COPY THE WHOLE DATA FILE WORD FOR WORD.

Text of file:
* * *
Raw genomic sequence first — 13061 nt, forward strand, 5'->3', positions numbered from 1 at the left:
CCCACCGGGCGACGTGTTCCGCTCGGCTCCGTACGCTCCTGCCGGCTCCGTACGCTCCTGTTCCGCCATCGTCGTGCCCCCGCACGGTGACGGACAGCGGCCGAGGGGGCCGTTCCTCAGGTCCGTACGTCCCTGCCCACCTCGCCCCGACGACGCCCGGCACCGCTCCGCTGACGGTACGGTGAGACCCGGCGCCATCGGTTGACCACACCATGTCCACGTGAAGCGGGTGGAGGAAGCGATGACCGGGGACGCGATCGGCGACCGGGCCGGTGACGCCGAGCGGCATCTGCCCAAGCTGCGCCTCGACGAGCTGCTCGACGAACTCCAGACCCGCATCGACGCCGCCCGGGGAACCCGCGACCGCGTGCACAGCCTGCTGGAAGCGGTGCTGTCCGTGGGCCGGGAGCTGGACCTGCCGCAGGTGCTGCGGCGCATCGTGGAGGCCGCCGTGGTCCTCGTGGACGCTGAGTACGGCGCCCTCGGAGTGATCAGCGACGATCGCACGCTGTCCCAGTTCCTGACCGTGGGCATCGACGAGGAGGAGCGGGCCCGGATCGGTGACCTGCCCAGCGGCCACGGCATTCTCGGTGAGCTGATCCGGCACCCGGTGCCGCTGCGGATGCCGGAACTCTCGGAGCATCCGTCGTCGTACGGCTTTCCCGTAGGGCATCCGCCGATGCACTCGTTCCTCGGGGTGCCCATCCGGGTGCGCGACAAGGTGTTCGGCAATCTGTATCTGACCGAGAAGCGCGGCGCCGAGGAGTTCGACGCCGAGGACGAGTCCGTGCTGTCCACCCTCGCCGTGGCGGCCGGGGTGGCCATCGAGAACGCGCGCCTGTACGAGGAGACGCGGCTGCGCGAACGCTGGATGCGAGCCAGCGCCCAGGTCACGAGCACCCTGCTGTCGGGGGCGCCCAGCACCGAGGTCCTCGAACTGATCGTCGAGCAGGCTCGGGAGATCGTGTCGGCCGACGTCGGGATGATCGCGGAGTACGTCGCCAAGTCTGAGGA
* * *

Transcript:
Raw genomic sequence first — 13061 nt, forward strand, 5'->3', positions numbered from 1 at the left:
CCCACCGGGCGACGTGTTCCGCTCGGCTCCGTACGCTCCTGCCGGCTCCGTACGCTCCTGTTCCGCCATCGTCGTGCCCCCGCACGGTGACGGACAGCGGCCGAGGGGGCCGTTCCTCAGGTCCGTACGTCCCTGCCCACCTCGCCCCGACGACGCCCGGCACCGCTCCGCTGACGGTACGGTGAGACCCGGCGCCATCGGTTGACCACACCATGTCCACGTGAAGCGGGTGGAGGAAGCGATGACCGGGGACGCGATCGGCGACCGGGCCGGTGACGCCGAGCGGCATCTGCCCAAGCTGCGCCTCGACGAGCTGCTCGACGAACTCCAGACCCGCATCGACGCCGCCCGGGGAACCCGCGACCGCGTGCACAGCCTGCTGGAAGCGGTGCTGTCCGTGGGCCGGGAGCTGGACCTGCCGCAGGTGCTGCGGCGCATCGTGGAGGCCGCCGTGGTCCTCGTGGACGCTGAGTACGGCGCCCTCGGAGTGATCAGCGACGATCGCACGCTGTCCCAGTTCCTGACCGTGGGCATCGACGAGGAGGAGCGGGCCCGGATCGGTGACCTGCCCAGCGGCCACGGCATTCTCGGTGAGCTGATCCGGCACCCGGTGCCGCTGCGGATGCCGGAACTCTCGGAGCATCCGTCGTCGTACGGCTTTCCCGTAGGGCATCCGCCGATGCACTCGTTCCTCGGGGTGCCCATCCGGGTGCGCGACAAGGTGTTCGGCAATCTGTATCTGACCGAGAAGCGCGGCGCCGAGGAGTTCGACGCCGAGGACGAGTCCGTGCTGTCCACCCTCGCCGTGGCGGCCGGGGTGGCCATCGAGAACGCGCGCCTGTACGAGGAGACGCGGCTGCGCGAACGCTGGATGCGAGCCAGCGCCCAGGTCACGAGCACCCTGCTGTCGGGGGCGCCCAGCACCGAGGTCCTCGAACTGATCGTCGAGCAGGCTCGGGAGATCGTGTCGGCCGACGTCGGGATGATCGCGGAGTACGTCGCCAAGTCTGAGGA